In your interview with Leela Bear, you mentioned collaborating with other artists could bring new or different memories of a place into your work. Could you talk about how that came through in your piece Estimated Line of General Happiness and Enjoyment Since Moving Abroad (To Korea in 2010) For the First Time?

In Estimated Line of Happiness and Enjoyment Since Moving Abroad (to Korea in 2010) for the First Time, I allowed other artists and participants to engage with my personal timeline and in doing so, bring their own experience to my work. Before the artist-participants engaged in the work, it was explained to them that they should consider the specific time-stamps I had included, and to create their ideas based on how they felt at those times in their lives, and who was influencing them. I used the imprints of male and female busts to describe my own fluctuating experience of influence at those times, paired with the line itself which approximately  ‘measured’ the level of happiness I had remembered experiencing.

Could you talk about your experience at Art Space Jang Residency? Were you part of other residencies in South Korea?

I really enjoyed the Art Space Jang Residency program. I was really able to bring closure to my work in Korea in a lot of ways. The Da Vinci theme really allowed me to focus on media exploration and collaboration in a way that had been inspired by my sojourn in Korea to start with back in 2010. I was lucky to be invited to join a few local international residency programs during my stay in 2010, 2011, 2014 and 2016. During my time in Daejeon, I also showed work as a member of the Daejeon Arts Collective.

Are there any parallels or comparisons you could make between your experiences within artist milieus in South Korea, and those here in Montreal?

One thing which I think is common in both areas is the importance of community art and projects in the local neighbourhoods, thereby making art inclusive and personal while engaging young minds. Coincidentally, in both, I don’t speak the language well, so I remain a bit of an outsider, or rather, an insider to the foreigner statistic.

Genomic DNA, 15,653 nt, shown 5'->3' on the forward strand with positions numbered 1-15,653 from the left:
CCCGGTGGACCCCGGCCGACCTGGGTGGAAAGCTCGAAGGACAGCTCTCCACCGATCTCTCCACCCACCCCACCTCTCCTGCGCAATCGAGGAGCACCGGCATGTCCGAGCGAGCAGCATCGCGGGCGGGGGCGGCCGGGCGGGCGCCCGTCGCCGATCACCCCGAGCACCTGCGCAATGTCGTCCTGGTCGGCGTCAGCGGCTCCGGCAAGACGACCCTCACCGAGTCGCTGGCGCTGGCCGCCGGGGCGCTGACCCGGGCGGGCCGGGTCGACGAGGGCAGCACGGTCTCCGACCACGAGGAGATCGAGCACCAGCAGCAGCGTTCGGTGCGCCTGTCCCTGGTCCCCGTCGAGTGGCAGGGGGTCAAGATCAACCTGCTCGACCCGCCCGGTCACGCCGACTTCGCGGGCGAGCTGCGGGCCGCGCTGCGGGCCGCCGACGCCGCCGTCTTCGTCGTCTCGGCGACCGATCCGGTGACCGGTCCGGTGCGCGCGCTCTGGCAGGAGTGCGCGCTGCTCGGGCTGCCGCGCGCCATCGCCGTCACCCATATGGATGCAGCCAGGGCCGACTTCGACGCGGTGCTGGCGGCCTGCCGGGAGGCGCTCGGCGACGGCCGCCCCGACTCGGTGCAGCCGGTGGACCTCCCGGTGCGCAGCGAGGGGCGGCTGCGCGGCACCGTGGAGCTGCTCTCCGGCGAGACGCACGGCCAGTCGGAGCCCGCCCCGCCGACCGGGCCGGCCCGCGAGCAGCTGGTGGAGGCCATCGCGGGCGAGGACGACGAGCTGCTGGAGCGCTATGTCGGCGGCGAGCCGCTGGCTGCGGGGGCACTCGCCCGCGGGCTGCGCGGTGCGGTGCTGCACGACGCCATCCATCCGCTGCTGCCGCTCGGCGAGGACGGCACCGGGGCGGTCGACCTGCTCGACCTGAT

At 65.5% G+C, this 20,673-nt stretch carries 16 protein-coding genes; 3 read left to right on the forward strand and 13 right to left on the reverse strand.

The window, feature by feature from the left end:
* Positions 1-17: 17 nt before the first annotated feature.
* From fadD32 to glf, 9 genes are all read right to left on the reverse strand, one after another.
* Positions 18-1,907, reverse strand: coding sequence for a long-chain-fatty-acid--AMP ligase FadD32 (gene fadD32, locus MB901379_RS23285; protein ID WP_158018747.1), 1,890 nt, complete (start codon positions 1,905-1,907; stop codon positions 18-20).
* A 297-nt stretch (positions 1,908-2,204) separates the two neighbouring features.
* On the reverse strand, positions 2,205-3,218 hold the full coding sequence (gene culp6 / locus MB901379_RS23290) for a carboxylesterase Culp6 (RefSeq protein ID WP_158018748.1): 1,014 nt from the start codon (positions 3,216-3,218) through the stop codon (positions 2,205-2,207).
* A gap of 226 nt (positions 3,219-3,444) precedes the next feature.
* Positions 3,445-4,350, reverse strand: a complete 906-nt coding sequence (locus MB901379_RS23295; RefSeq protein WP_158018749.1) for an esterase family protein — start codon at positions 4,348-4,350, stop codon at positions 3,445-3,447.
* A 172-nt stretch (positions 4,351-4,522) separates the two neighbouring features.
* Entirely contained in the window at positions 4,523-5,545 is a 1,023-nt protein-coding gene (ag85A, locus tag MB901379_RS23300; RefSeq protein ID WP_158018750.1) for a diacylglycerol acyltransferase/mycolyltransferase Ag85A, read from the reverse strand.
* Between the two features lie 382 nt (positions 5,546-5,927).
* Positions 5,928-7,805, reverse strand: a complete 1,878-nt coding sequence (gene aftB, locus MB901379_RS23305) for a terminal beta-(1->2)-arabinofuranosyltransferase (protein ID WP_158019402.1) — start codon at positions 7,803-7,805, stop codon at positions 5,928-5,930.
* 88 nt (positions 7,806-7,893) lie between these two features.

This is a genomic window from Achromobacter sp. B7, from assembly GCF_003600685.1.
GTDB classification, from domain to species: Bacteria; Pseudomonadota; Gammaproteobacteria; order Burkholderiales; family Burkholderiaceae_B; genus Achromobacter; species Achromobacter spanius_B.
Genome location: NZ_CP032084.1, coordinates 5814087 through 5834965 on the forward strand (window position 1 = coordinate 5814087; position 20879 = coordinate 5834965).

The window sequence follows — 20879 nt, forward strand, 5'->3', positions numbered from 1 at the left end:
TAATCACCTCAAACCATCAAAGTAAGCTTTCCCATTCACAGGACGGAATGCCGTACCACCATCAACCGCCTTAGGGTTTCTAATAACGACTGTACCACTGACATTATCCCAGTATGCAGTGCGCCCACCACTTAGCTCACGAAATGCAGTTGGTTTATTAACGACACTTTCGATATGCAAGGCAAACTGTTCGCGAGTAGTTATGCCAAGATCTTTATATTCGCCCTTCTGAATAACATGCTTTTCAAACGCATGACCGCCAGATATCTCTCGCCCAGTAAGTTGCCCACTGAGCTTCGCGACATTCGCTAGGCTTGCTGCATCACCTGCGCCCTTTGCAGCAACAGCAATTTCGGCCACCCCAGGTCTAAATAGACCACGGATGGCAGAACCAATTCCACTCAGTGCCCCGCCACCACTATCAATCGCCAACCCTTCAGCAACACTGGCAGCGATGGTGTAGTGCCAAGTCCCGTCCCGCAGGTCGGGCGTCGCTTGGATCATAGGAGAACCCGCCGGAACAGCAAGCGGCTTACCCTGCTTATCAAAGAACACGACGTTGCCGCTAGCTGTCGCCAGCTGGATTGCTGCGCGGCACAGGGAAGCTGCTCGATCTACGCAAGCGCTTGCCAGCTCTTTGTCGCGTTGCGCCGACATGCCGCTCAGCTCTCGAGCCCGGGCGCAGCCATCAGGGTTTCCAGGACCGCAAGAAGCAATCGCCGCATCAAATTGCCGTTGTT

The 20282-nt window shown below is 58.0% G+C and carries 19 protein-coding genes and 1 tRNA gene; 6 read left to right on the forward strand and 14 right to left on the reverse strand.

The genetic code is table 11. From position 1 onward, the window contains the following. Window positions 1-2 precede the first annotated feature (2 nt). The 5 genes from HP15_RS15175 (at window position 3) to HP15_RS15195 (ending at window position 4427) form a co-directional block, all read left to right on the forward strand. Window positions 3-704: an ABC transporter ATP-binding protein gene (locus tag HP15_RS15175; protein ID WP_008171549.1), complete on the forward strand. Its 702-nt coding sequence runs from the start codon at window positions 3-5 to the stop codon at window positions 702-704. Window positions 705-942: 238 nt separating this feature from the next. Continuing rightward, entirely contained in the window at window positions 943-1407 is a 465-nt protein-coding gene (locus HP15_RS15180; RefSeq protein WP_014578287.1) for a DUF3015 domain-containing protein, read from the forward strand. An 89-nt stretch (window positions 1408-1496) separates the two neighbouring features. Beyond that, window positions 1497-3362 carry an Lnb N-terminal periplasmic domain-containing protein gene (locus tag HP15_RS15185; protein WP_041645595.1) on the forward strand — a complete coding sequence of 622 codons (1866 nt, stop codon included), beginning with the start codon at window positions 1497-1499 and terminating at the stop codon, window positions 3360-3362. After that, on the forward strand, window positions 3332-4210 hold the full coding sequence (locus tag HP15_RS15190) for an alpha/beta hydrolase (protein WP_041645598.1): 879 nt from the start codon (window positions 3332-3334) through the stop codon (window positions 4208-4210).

What are some tips you might give to other artists pitching their art to galleries?

I would say some obvious things I think, make sure you check the website and visit the gallery in person for an opening, and consider if your work at least sort of fits or pushes the boundary of what the gallery usually shows, as they probably have a mission statement or mandate which dictates what they will show. And don’t take it personally if they don’t want to show your work or don’t seem to like it. Also, check if they have a specific protocol to submit work, for example by mail, images on a disk, etc.

If you’ve worked with both commercial galleries and artist-run centres, could you share some of your experience, benefits, or downsides you find in one over another?

Most of the time, commercial galleries cost a lot for a short time, and you will still have to schedule someone (yourself) to monitor your exhibit for the duration of it. Because this is more of a space rental, you may have more creative control over the theme or content of the exhibit. However, the gallery may also have a very narrow idea of how to display the work which, in my case, is a major downside as my work changes and is very based in material exploration, and installation can be important.

My understanding and experience with artist-run centres is that they may have access to funding, meaning that the exhibition schedule is decided quite far in advance with little room for flexibility, unless that is part of their mandate. In many cases it is also possible to receive an artist and/or material fee for exhibition, and they are more accommodating to how contemporary art is experienced with a general focus on education.

“Estimated Line of General Happiness and Enjoyment Since Moving Abroad (To Korea in 2010) For the First Time”, 10 meter scroll, Venus Lukic, 2016.